The people at Cairo-based brokerage firm Pharos Holding have sent investors a thorough breakdown of the reasons behind Egypt’s diesel crisis.
Titled “Diesel Crisis: Unquoted Figures and Untold Stories. The Secret behind Diesel Shortages in Egypt” the document sheds light on the country’s fuel crisis.
Pharos Research sourced diesel import data from the main government statistics agency, the Central Agency for Public Mobilization and Statistics (CAPMAS) to understand the nature and magnitude of the current diesel crisis. They found that diesel import statistics are extremely alarming in terms of magnitude, reasons and implications.
Firstly: Diesel imports have been rising sharply and now make up about half of consumption, or around 9% of imports.
The media quotes Egypt diesel imports at around 25% of annual consumption. However, CAPMAS figures show that the true figure jumped to around 50.0% and accounted for around 9.0% of Egypt’s merchandise imports, up from only 2.5% in 2007.
Secondly: There is a growing rift between EGPC and foreign partners.
The reasons behind the surge in diesel imports and the current diesel shortage crisis is down to growing debts to foreign oil partners from the state oil company, Egyptian General Petroleum Corporation (EGPC).
But this rift has forced foreign partners to export their share of crude oil directly to third parties rather than sell it to the EGPC and risk further debt exposure. This has not only deprived Egyptian refineries from feedstock but triggered a surge in imports from foreign suppliers.
While the minister of petroleum said earlier this week outstanding liabilities to foreign partners have been settled ($ 6.5 billion), Pharos says liabilities have most likely been paid using the deposits of Qatar, Saudi Arabia and Turkey. Hence, Egypt has only managed to rollover rather than settle debt.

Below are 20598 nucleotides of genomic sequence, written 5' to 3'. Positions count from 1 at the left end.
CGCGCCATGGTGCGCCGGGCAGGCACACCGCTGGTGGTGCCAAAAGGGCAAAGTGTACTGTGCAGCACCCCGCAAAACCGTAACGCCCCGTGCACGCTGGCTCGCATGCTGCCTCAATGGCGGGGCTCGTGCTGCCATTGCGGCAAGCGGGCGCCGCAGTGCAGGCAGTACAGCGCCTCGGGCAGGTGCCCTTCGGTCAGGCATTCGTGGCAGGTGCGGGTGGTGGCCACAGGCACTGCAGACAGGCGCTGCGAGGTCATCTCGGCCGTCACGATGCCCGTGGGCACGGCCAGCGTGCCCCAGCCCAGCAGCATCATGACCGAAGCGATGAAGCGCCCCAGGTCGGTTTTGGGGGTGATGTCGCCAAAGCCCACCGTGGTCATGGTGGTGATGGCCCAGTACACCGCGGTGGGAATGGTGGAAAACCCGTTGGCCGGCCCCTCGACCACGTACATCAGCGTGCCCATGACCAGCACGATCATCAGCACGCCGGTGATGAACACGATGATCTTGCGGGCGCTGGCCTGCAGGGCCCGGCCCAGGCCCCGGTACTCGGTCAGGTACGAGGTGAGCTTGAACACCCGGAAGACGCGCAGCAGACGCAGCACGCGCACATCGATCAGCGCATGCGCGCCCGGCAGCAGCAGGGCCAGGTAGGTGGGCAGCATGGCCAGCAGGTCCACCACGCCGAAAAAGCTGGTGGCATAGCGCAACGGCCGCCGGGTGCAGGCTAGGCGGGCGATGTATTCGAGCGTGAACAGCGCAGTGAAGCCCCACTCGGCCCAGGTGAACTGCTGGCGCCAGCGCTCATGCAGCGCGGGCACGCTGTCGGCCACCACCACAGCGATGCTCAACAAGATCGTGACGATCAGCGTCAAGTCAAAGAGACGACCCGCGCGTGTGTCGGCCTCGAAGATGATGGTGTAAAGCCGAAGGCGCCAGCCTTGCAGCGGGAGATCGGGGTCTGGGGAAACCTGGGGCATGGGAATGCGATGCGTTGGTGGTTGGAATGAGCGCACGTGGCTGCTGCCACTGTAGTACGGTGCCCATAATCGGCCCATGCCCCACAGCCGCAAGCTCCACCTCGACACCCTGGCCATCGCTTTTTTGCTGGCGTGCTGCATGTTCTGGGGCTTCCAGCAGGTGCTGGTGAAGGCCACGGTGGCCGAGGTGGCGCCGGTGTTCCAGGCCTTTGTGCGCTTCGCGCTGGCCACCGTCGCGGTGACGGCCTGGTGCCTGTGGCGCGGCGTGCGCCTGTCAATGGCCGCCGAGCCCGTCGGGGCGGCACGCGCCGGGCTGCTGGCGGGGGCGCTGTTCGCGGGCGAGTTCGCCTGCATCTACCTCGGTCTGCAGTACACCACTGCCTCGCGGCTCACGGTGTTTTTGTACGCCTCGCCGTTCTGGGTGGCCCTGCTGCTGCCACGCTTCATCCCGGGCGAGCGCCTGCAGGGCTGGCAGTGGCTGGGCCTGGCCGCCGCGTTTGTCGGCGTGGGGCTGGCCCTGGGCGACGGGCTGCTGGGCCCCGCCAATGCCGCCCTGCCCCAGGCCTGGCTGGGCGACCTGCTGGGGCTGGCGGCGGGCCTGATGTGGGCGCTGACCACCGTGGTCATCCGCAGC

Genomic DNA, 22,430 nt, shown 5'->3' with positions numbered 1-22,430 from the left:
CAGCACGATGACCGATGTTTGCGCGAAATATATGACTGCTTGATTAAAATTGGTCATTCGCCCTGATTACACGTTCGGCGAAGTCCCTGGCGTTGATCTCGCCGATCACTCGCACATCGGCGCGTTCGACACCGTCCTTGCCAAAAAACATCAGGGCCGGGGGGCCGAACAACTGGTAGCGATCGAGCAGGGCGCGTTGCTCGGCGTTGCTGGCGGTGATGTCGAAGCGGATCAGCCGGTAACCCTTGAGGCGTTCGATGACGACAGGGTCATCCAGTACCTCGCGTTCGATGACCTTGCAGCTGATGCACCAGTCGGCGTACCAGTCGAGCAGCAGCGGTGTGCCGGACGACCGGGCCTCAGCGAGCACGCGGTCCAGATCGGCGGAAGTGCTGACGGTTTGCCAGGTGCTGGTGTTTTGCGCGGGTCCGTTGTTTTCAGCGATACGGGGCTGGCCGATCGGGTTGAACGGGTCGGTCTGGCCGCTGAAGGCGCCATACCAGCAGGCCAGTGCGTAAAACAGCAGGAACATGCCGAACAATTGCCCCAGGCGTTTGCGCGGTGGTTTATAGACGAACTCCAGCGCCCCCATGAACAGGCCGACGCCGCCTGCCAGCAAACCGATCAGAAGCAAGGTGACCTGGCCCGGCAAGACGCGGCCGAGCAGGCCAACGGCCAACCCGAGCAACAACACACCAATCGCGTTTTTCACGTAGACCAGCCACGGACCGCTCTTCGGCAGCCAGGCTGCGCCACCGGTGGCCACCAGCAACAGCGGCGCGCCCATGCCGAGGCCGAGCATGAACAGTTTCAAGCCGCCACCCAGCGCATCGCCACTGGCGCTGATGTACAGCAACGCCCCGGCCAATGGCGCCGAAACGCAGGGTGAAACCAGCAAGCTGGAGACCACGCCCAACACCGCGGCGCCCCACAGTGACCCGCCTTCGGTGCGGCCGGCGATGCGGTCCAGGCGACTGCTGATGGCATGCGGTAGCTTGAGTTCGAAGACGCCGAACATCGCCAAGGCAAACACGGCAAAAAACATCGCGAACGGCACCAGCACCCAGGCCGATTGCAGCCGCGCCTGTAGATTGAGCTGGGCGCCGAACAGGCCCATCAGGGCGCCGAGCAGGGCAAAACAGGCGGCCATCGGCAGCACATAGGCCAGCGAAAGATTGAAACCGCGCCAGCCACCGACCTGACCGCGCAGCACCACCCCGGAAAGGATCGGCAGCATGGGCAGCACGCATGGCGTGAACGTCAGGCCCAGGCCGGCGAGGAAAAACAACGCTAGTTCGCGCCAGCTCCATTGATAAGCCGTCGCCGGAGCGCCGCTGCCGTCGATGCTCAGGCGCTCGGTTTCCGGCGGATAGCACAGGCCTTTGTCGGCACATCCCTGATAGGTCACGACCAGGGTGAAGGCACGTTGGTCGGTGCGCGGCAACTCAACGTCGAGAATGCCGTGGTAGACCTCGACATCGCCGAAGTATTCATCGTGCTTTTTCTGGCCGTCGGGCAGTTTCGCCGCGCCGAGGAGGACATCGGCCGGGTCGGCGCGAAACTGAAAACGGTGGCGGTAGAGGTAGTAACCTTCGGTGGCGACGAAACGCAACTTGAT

That’s not the only problem.
Although Egypt may have averted full erosion of its foreign reserves by delaying payments to foreign partners (yet at the expense of reputation and delays in upstream investments), it will not be able to defer payments to foreign suppliers (for imports).
What is alarming is that Egypt has run out of cash for diesel imports due to the inability of EGPC to secure payment guarantees from local banks, as Rebel Economy has reported before.
If this continues and foreign reserves inflows remain muted, Egypt will have no diesel for energy subsidies. It faces the prospect of food price inflation and social unrest that will pose huge challenges to political and economic stability.
This is exactly why Egypt has no choice over implementing energy subsidy reforms. The government must make normal Egyptians pay higher prices for fuel so that the administration can supply subsidies to those who really need them.